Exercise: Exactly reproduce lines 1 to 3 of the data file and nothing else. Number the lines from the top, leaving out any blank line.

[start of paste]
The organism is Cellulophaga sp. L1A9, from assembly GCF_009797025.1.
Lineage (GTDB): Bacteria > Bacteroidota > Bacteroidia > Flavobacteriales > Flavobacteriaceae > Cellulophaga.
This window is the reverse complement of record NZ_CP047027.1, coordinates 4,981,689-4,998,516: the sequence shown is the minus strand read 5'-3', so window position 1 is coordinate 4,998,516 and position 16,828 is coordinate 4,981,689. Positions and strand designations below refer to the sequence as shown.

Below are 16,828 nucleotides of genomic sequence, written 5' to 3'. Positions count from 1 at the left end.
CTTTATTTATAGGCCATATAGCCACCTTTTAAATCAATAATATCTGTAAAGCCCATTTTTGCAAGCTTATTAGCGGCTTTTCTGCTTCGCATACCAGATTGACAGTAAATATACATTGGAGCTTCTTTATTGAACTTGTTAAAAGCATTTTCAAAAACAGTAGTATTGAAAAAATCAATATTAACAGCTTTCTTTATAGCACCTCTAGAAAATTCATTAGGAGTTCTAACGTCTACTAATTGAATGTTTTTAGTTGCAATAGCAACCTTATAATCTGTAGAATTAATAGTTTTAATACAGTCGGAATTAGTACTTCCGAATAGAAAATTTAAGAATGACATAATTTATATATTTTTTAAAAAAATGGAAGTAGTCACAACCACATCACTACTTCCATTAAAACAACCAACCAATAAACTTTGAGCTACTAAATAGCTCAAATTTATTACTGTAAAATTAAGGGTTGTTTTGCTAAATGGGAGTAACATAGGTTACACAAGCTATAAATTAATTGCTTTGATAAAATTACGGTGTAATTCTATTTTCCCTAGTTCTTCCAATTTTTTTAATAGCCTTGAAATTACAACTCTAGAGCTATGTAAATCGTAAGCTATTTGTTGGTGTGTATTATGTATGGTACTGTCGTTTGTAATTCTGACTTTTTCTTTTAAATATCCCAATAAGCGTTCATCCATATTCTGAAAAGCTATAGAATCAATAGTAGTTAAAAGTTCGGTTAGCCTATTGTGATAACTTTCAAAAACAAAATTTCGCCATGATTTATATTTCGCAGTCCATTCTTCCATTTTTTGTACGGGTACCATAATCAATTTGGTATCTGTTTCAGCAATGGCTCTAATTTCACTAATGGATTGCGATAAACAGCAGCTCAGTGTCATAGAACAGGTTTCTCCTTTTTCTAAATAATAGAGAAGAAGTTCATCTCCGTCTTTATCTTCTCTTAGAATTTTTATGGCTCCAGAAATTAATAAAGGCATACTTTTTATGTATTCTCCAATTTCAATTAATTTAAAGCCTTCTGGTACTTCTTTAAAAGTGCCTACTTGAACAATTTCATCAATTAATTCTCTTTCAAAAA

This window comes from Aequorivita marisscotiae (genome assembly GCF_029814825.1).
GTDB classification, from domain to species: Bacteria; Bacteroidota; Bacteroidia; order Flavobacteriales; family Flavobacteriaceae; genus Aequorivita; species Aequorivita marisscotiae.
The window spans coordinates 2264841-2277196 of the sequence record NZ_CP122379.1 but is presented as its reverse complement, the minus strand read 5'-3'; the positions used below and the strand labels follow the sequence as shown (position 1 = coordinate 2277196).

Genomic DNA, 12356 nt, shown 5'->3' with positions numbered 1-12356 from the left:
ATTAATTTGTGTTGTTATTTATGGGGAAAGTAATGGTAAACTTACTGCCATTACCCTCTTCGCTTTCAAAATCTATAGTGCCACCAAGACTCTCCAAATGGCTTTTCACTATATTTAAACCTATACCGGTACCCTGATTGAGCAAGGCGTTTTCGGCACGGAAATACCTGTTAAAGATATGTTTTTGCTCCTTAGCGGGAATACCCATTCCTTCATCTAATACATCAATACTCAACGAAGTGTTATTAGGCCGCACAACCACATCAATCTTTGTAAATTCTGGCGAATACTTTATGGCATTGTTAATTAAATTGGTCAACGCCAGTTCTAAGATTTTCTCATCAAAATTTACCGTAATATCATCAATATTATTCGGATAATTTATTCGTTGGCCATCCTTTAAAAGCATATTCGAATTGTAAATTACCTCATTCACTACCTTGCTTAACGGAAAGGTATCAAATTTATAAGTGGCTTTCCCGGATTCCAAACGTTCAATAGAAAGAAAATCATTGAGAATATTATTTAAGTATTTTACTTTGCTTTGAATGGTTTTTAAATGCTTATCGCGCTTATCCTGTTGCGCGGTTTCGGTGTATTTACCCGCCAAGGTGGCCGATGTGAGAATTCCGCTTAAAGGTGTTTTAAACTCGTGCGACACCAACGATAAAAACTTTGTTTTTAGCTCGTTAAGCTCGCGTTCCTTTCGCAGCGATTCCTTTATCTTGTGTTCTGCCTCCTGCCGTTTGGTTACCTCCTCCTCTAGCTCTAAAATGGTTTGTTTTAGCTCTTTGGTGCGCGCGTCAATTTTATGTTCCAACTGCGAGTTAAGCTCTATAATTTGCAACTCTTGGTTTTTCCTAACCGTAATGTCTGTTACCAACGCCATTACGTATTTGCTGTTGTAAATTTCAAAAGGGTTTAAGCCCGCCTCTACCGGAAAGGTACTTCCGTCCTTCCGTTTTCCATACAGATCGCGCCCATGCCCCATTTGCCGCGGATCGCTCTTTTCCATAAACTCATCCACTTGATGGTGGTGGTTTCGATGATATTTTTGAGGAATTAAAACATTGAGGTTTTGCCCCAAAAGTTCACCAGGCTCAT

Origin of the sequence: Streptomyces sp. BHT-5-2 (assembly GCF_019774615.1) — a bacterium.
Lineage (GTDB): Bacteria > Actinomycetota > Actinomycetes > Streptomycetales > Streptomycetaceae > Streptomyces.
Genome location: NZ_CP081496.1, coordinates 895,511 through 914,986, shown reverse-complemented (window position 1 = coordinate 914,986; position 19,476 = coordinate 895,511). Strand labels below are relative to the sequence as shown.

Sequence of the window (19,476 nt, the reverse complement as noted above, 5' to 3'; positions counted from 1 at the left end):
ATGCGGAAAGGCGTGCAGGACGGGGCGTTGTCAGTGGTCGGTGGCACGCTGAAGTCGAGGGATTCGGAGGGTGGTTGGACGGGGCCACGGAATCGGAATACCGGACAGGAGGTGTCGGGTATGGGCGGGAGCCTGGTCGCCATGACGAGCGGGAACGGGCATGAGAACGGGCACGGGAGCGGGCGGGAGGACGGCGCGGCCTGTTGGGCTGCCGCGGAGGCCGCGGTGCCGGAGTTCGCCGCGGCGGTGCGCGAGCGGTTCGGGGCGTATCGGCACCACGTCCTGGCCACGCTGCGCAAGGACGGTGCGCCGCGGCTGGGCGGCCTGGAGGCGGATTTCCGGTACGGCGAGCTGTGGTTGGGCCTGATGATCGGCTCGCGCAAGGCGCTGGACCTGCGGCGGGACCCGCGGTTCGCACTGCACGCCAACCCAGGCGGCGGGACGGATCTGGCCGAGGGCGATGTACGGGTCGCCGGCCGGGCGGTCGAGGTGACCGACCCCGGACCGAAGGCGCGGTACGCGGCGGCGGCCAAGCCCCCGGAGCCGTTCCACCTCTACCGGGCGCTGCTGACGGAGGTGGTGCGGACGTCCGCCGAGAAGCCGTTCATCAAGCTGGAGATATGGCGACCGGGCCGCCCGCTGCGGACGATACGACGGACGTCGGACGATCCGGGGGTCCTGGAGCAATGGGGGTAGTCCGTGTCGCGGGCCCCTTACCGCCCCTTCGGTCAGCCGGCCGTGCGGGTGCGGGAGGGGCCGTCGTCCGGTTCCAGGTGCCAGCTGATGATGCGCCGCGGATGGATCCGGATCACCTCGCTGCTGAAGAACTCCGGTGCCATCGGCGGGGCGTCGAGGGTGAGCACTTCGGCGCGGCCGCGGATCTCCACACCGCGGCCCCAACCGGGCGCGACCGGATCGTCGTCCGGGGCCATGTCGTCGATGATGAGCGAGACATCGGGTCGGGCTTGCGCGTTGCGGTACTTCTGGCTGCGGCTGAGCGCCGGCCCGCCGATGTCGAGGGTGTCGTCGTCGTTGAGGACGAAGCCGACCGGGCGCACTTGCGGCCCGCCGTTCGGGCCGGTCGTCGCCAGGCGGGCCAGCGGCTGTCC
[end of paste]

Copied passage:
The organism is Cellulophaga sp. L1A9, from assembly GCF_009797025.1.
Lineage (GTDB): Bacteria > Bacteroidota > Bacteroidia > Flavobacteriales > Flavobacteriaceae > Cellulophaga.
This window is the reverse complement of record NZ_CP047027.1, coordinates 4,981,689-4,998,516: the sequence shown is the minus strand read 5'-3', so window position 1 is coordinate 4,998,516 and position 16,828 is coordinate 4,981,689. Positions and strand designations below refer to the sequence as shown.